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It may come as a surprise that the third leading cause of unintentional injury-related death is falls. In 2015, nearly 33,381 people died in falls at home and at work – and for working adults, depending on the industry, falls can be the leading cause of death.
In 2014, 660 workers died in falls from a higher level, and 49,210 were
injured badly enough to require days off of work. A worker doesn't have fall from a high level to suffer fatal injuries. While half of all fatal falls in 2014 occurred from 20 feet or lower, 12% were from less than 6 feet, according to
Injury Facts 2017®.
Construction workers are most at risk for fatal falls from height – more than seven times the rate of other industries – but falls can happen anywhere, even at a "desk job."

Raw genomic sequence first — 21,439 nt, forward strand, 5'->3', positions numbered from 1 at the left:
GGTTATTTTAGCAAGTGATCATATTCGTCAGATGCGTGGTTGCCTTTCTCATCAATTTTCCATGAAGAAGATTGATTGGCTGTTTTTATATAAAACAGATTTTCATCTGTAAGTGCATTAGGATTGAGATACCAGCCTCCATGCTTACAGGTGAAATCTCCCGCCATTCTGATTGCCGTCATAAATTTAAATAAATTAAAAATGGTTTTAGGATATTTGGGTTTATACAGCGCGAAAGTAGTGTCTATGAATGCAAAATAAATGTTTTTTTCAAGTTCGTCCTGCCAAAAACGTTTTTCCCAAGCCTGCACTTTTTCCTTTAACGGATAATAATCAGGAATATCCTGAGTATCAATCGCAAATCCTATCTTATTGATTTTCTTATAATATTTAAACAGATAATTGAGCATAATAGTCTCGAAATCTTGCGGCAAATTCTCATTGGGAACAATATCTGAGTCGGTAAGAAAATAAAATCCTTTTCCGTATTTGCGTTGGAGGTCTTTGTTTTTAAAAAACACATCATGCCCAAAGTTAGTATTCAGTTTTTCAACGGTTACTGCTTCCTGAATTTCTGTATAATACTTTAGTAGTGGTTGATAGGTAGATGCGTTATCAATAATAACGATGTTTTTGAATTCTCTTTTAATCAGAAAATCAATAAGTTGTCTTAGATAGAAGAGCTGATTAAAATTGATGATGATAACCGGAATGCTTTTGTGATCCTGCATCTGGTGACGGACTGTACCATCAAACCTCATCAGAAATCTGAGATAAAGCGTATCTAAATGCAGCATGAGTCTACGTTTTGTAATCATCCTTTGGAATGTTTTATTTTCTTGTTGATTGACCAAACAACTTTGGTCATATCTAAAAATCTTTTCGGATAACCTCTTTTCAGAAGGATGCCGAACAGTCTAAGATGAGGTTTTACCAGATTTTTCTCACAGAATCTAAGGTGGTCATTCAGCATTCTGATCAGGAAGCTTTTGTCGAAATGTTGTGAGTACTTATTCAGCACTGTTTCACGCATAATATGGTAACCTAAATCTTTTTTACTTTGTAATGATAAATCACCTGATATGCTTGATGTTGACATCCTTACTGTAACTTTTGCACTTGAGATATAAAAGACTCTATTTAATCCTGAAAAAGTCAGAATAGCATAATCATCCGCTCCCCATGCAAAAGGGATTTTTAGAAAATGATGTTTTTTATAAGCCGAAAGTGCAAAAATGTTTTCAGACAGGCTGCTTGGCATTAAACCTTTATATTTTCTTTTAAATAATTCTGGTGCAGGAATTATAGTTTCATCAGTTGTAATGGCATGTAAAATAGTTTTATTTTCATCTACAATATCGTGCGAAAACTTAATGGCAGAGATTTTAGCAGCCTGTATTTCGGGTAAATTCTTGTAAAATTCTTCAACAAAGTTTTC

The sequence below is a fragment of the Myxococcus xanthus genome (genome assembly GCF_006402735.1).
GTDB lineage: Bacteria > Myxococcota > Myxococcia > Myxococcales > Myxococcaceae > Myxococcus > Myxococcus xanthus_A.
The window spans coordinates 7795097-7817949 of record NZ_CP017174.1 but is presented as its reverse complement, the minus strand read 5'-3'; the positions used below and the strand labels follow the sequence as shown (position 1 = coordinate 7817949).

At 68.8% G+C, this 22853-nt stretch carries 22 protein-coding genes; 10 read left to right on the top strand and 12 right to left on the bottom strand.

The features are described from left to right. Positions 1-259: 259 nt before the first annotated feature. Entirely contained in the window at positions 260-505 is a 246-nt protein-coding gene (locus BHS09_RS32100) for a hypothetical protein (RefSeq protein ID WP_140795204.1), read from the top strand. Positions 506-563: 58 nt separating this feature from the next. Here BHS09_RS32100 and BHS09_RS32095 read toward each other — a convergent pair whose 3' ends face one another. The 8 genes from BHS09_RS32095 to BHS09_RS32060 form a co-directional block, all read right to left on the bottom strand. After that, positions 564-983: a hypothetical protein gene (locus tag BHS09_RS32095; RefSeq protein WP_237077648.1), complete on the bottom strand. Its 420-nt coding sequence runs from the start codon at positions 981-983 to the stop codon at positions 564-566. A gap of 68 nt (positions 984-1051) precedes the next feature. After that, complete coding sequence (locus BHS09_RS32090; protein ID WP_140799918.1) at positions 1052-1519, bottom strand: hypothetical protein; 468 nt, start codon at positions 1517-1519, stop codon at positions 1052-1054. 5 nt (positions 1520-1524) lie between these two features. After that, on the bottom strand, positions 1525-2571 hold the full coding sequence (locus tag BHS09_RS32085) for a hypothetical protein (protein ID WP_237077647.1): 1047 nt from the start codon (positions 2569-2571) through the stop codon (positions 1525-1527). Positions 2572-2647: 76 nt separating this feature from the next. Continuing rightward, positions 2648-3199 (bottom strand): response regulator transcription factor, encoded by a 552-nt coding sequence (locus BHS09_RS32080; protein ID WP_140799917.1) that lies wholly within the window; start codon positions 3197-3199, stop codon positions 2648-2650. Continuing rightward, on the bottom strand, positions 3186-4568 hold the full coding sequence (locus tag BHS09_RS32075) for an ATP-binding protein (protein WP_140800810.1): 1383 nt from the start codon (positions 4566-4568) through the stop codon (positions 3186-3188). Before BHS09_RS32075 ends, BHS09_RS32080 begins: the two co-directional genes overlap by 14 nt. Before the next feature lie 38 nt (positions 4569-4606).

NSC data for 2014 includes falls from height and falls on the same level, by industry:
Whether working from a ladder, roof or scaffolding, it's important to plan ahead, assess the risk and use the right equipment. First, determine if working from a height is absolutely necessary or if there is another way to do the task safely.
Millions of people are treated in emergency rooms for fall-related injuries every year. A fall can end in death or disability in a split second, but with a few simple precautions, you'll be sure stay safe at at work.
Get the tools to help keep workers safe when working at heights.
Slips, trips and falls are a major cause of injury and death in the workplace. Find and prevent hazards with NSC training.
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